Where to go in Detroit and Chicago?
January 1, 2013 3:14 PM   Subscribe

Where to go during a trip to Detroit and Chicago?

My boyfriend and I are going to be in Detroit on January 4th and in Chicago on the 5-7th. If you have a limited amount of time and wanted to better understand the character of the two cities, what types of activities would you recommend?
posted by _cave to Travel & Transportation around Porter, IN (16 answers total) 6 users marked this as a favorite
I can't speak from experience, but the DIA and Belle Isle are on my to-do list in Detroit. The Institute of Arts has one of Diego Rivera's murals, "Detroit Industry"; having seen others in Mexico City, I expect it's quite impressive.
posted by ktkt at 4:02 PM on January 1, 2013 [3 favorites]

Get an Italian beef sandwich at Max's Italian Beef or Portillo's.
posted by ignignokt at 4:09 PM on January 1, 2013

Chicago Sketchfest is happening while you are here and this is a theatre and comedy town. (My group is performing on the 5th.)
posted by Uncle at 4:29 PM on January 1, 2013 [1 favorite]

If you don't mind spending a little time in the cold, go walk around Millenium Park and see the Cloud Gate, spend some time watching the ice skaters, and have lunch at the Park Grill. Then head over and spend the afternoon walking around the Art Institute Museum.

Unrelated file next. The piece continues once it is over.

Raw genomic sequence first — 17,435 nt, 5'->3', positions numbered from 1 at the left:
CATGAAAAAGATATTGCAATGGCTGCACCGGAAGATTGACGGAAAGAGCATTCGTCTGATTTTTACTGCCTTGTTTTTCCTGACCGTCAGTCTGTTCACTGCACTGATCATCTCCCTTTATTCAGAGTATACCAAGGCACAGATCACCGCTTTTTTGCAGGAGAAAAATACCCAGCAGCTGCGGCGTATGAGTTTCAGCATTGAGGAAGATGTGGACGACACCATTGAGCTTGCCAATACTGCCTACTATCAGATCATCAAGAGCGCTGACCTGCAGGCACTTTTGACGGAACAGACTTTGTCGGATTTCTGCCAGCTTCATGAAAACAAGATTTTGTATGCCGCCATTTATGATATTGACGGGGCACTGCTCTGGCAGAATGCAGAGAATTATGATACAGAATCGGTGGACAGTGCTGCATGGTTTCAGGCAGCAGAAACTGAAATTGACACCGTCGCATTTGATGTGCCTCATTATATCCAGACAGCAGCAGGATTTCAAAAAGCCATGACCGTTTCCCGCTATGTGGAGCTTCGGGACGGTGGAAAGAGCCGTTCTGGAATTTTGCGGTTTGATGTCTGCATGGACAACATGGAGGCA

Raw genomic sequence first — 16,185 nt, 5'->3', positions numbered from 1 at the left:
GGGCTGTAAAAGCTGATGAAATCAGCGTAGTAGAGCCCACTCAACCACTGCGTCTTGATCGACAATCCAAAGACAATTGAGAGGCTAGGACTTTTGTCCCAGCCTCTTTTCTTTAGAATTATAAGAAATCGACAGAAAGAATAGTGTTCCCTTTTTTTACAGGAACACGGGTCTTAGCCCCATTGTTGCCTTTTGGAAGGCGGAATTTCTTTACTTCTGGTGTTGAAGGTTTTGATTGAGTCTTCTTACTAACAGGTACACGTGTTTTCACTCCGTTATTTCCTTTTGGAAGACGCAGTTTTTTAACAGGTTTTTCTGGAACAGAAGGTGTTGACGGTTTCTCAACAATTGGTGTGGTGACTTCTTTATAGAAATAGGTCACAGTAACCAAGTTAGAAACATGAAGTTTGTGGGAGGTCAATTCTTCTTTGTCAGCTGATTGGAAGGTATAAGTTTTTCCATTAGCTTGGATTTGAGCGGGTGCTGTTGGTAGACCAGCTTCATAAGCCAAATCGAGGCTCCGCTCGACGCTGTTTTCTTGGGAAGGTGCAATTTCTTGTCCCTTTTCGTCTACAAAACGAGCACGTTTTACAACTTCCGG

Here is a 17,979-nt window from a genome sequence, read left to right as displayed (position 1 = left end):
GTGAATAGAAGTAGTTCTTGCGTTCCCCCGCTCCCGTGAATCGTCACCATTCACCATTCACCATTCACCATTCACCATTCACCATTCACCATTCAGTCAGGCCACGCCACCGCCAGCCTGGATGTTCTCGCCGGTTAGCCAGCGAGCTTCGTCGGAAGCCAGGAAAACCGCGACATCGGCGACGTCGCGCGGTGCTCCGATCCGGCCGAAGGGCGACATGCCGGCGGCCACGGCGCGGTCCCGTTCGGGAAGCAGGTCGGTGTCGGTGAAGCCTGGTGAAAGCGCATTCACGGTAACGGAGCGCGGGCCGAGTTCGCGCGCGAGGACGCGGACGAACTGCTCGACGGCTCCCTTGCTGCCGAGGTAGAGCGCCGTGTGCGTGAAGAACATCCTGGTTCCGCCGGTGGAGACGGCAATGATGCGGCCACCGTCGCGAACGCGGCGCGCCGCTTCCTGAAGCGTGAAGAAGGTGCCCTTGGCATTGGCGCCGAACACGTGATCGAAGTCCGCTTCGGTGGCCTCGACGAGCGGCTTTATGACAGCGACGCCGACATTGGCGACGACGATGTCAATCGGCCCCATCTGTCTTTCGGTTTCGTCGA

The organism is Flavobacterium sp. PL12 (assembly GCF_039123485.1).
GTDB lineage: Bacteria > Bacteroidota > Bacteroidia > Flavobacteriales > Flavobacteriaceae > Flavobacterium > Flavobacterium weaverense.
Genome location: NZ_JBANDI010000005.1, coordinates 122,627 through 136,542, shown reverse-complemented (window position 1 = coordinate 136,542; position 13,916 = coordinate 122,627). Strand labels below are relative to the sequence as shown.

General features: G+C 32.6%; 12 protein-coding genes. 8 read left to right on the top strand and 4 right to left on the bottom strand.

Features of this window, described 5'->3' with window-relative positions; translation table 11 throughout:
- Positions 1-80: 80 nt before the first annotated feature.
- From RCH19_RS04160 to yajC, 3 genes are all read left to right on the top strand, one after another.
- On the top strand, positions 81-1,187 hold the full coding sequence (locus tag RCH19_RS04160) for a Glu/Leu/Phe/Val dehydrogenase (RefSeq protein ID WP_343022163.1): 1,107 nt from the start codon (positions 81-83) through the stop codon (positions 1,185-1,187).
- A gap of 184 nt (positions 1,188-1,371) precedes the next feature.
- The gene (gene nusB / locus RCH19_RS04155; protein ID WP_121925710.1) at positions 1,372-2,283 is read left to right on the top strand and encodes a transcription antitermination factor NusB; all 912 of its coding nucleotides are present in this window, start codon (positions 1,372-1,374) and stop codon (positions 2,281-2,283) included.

posted by Serene Empress Dork at 4:30 PM on January 1, 2013 [2 favorites]

In Detroit, I second the DIA -- the Diego Rivera murals are a masterpiece.
posted by LonnieK at 5:02 PM on January 1, 2013 [1 favorite]

The DIA is, indeed, great. Drive down Woodward to the river, maybe head back up Grand River to just drive around and see the city.

If you like cocktails, head up to Corktown to Sugar House, being sure to take a gander at the old train station while you're there. It is, and always will be, gorgeous.
posted by ldthomps at 6:06 PM on January 1, 2013

More clues about what interest you would help here. If you're a big museum person and are interested in American Industrial history go check out the Henry Ford in Dearborn. The DIA is a great museum and mid-town Detroit is a pretty interesting area these days. Like beer? Check out Motor City Brewing.
posted by leslies at 7:04 PM on January 1, 2013

For a truly uniquely Detroit experience, I can't recommend the Motown Museum enough. It's about half an hour from the airport, right by midtown Detroit. The tour lasts about 90 minutes, and all of the tour guides are really fun without being annoying (and I have a remarkably low tolerance for "fun" tour guides).
posted by Etrigan at 7:20 PM on January 1, 2013 [2 favorites]